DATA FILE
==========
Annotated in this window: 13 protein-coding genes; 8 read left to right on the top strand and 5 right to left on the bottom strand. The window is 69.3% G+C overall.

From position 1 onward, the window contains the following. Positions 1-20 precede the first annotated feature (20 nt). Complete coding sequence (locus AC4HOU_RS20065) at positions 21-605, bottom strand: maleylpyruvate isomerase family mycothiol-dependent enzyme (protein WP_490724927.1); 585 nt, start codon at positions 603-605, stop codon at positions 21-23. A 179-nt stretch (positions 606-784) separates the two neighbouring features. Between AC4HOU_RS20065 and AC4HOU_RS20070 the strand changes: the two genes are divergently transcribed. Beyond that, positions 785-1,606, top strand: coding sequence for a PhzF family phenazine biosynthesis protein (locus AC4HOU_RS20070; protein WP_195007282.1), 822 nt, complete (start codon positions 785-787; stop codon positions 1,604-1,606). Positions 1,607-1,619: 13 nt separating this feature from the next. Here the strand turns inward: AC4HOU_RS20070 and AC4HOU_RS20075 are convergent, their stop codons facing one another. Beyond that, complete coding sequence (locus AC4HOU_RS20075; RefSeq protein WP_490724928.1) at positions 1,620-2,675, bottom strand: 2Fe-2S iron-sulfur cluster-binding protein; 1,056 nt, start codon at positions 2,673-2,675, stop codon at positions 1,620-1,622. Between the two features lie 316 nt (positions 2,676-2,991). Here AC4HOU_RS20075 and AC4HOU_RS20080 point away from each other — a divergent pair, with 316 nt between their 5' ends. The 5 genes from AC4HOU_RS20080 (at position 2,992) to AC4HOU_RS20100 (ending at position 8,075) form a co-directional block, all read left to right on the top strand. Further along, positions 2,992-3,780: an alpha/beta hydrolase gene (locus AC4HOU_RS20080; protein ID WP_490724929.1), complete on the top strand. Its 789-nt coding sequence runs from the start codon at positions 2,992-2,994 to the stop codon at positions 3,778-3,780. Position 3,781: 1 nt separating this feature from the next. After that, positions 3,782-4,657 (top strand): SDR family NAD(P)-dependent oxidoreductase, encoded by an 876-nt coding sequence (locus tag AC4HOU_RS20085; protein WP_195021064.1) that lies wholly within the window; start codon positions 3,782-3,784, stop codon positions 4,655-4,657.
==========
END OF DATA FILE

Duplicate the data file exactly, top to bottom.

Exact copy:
Annotated in this window: 13 protein-coding genes; 8 read left to right on the top strand and 5 right to left on the bottom strand. The window is 69.3% G+C overall.

From position 1 onward, the window contains the following. Positions 1-20 precede the first annotated feature (20 nt). Complete coding sequence (locus AC4HOU_RS20065) at positions 21-605, bottom strand: maleylpyruvate isomerase family mycothiol-dependent enzyme (protein WP_490724927.1); 585 nt, start codon at positions 603-605, stop codon at positions 21-23. A 179-nt stretch (positions 606-784) separates the two neighbouring features. Between AC4HOU_RS20065 and AC4HOU_RS20070 the strand changes: the two genes are divergently transcribed. Beyond that, positions 785-1,606, top strand: coding sequence for a PhzF family phenazine biosynthesis protein (locus AC4HOU_RS20070; protein WP_195007282.1), 822 nt, complete (start codon positions 785-787; stop codon positions 1,604-1,606). Positions 1,607-1,619: 13 nt separating this feature from the next. Here the strand turns inward: AC4HOU_RS20070 and AC4HOU_RS20075 are convergent, their stop codons facing one another. Beyond that, complete coding sequence (locus AC4HOU_RS20075; RefSeq protein WP_490724928.1) at positions 1,620-2,675, bottom strand: 2Fe-2S iron-sulfur cluster-binding protein; 1,056 nt, start codon at positions 2,673-2,675, stop codon at positions 1,620-1,622. Between the two features lie 316 nt (positions 2,676-2,991). Here AC4HOU_RS20075 and AC4HOU_RS20080 point away from each other — a divergent pair, with 316 nt between their 5' ends. The 5 genes from AC4HOU_RS20080 (at position 2,992) to AC4HOU_RS20100 (ending at position 8,075) form a co-directional block, all read left to right on the top strand. Further along, positions 2,992-3,780: an alpha/beta hydrolase gene (locus AC4HOU_RS20080; protein ID WP_490724929.1), complete on the top strand. Its 789-nt coding sequence runs from the start codon at positions 2,992-2,994 to the stop codon at positions 3,778-3,780. Position 3,781: 1 nt separating this feature from the next. After that, positions 3,782-4,657 (top strand): SDR family NAD(P)-dependent oxidoreductase, encoded by an 876-nt coding sequence (locus tag AC4HOU_RS20085; protein WP_195021064.1) that lies wholly within the window; start codon positions 3,782-3,784, stop codon positions 4,655-4,657.